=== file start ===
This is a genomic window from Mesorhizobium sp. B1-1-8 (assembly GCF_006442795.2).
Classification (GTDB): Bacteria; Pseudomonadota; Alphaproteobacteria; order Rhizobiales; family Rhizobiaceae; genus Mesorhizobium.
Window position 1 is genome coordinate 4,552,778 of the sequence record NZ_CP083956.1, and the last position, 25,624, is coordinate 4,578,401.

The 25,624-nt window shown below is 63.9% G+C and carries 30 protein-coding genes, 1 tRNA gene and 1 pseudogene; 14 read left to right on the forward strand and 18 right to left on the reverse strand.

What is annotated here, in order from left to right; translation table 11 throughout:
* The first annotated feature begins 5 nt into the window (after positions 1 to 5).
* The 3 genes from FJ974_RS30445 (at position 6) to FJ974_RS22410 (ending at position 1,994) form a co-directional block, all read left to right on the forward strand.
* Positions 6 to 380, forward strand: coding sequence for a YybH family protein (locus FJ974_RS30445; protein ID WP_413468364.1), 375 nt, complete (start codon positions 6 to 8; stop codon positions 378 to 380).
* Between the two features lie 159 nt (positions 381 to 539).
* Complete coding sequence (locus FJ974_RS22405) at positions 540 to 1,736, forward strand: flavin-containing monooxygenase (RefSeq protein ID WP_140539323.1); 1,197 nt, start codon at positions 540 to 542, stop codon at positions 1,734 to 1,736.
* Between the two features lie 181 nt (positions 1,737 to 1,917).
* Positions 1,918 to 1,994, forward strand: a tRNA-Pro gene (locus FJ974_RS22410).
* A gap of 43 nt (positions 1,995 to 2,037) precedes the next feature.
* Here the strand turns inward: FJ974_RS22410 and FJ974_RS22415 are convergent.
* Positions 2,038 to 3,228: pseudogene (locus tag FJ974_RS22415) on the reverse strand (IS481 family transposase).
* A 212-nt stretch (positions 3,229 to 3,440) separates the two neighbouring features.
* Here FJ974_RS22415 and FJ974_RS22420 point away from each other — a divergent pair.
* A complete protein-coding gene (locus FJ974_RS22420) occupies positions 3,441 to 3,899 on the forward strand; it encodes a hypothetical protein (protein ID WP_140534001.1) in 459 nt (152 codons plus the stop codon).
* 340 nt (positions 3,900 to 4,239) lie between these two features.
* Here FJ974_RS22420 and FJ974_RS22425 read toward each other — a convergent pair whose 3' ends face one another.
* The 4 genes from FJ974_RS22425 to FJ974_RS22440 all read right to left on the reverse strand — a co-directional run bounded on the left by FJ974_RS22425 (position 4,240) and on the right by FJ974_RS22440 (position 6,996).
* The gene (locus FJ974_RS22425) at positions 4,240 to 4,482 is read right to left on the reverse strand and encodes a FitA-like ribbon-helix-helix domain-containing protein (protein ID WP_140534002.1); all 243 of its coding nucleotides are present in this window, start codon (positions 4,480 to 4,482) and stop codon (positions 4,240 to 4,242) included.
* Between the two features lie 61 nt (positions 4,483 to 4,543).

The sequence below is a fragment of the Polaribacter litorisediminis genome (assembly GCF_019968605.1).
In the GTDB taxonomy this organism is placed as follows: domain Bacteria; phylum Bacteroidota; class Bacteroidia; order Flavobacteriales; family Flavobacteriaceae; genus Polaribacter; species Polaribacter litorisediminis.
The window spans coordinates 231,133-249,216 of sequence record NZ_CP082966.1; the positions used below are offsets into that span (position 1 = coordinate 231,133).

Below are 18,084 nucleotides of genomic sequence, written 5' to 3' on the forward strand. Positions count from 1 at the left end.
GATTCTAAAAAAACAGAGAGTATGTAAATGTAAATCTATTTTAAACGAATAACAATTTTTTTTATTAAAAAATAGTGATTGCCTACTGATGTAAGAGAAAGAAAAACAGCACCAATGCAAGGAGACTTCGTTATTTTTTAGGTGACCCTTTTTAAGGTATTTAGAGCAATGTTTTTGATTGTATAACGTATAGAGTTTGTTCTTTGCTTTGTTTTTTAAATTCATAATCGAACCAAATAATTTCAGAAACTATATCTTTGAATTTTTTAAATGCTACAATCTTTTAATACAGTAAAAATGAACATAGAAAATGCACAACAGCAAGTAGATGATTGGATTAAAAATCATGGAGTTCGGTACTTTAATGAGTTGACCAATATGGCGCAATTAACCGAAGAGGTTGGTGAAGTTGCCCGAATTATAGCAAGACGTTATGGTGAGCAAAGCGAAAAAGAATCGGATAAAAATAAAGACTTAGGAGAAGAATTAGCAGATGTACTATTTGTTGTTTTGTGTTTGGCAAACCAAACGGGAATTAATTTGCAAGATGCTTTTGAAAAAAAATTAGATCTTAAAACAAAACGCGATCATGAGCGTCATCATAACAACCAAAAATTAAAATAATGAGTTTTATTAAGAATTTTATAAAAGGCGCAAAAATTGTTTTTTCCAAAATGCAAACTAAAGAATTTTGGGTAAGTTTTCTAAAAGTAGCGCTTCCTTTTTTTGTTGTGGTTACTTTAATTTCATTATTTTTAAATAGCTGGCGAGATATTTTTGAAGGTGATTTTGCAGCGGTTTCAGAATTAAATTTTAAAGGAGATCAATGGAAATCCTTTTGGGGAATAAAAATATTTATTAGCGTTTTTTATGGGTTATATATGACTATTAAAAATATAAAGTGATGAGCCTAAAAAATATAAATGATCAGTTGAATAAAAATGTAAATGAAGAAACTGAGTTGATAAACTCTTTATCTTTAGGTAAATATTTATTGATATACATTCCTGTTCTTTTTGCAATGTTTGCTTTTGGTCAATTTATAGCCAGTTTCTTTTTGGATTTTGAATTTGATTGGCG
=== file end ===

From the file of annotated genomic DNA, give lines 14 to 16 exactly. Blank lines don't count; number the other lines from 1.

* Here the strand turns inward: FJ974_RS22410 and FJ974_RS22415 are convergent.
* Positions 2,038 to 3,228: pseudogene (locus tag FJ974_RS22415) on the reverse strand (IS481 family transposase).
* A 212-nt stretch (positions 3,229 to 3,440) separates the two neighbouring features.